Merck & Co.’s marketed cancer therapy Keytruda® (pembrolizumab) will be studied with Affimed Therapeutics’ cancer immunotherapy candidate AFM13 in a Phase IB trial assessing the combination in patients with Hodgkin’s lymphoma. The value of the clinical research collaboration was not disclosed by Affimed, which announced the partnership today.
Affimed agreed to fund and conduct the Phase 1B trial, which is designed to establish a dosing regimen for the combination therapy as well as assess its safety and efficacy. Merck agreed to supply Affimed with Keytruda for the clinical trial, which the German biotech said was being planned to start in the first half of this year.
The combination therapy will be studied in patients with Hodgkin’s lymphoma whose disease has relapsed, or is refractory to chemotherapy—including treatment with the antibody-drug-conjugate AdcetrisTM (brentuximab vedotin), marketed by Seattle Genetics.
AFM13 is a bispecific antibody designed to treat CD30-positive malignancies that include Hodgkin’s lymphoma as well as T-cell lymphoma by targeting CD16A, an antigen expressed on natural killer (NK) cells. AFM13 is now in Phase II studies in Hodgkin’s lymphoma patients after showing an acceptable safety profile and preliminary antitumor activity in a Phase I study.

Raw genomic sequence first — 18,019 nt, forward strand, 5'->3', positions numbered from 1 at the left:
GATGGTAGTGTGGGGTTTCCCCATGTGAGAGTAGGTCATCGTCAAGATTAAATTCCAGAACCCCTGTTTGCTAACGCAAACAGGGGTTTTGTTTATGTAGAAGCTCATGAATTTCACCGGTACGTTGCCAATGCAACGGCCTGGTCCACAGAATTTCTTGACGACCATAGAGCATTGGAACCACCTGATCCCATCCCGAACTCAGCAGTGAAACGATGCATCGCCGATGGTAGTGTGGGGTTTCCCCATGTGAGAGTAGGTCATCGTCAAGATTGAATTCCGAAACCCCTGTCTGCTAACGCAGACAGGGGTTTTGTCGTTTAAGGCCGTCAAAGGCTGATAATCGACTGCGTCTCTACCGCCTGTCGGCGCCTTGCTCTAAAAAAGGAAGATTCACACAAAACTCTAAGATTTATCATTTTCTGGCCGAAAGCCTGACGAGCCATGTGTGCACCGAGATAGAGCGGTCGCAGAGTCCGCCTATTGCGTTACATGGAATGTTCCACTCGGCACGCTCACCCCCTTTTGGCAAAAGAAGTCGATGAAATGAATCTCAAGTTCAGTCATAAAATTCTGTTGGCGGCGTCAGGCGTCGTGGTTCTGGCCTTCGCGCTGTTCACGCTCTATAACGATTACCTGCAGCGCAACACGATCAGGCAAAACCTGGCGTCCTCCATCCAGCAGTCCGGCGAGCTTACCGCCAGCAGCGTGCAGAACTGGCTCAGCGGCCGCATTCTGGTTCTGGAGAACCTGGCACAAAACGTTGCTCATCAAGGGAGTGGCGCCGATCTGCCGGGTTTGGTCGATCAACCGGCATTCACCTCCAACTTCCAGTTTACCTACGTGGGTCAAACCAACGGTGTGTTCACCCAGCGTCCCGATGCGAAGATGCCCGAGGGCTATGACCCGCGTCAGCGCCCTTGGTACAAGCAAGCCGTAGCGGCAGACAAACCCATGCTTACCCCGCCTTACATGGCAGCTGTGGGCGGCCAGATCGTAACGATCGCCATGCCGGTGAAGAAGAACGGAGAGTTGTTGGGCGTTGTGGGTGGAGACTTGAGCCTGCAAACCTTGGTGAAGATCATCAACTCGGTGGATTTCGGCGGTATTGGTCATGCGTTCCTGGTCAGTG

In patient-derived xenograft models, Affimed said, the combination of AFM13 and an anti-PD-1 antibody showed up to 90% of tumors eradicated. The preclinical studies, conducted at Stanford University, also showed that both NK and T cells infiltrated the tumors and that cytokine levels, including notably interferon-gamma, were elevated.
“Our development strategy is to combine our NK-cell engagers with other immunotherapies that could enhance their efficacy through the uptake of both NK cells and T cells, and the collaboration with Merck is an important step in executing this strategy,” Affimed CEO Adi Hoess, M.D., Ph.D., said in a statement.
Keytruda is a humanized monoclonal antibody that works by blocking interaction between the programmed death receptor-1 (PD-1) and its receptor ligands, PD-L1 and PD-L2, thus increasing the immune system’s ability to fight cancer in cells that produce the pigment responsible for color in the skin.
The FDA approved Keytruda in 2014 as the first PD-1 inhibitor indicated to treat unresectable or metastatic melanoma following treatment with ipilimumab. Keytruda is also indicated for patients who are BRAF V600 mutation positive, a BRAF inhibitor.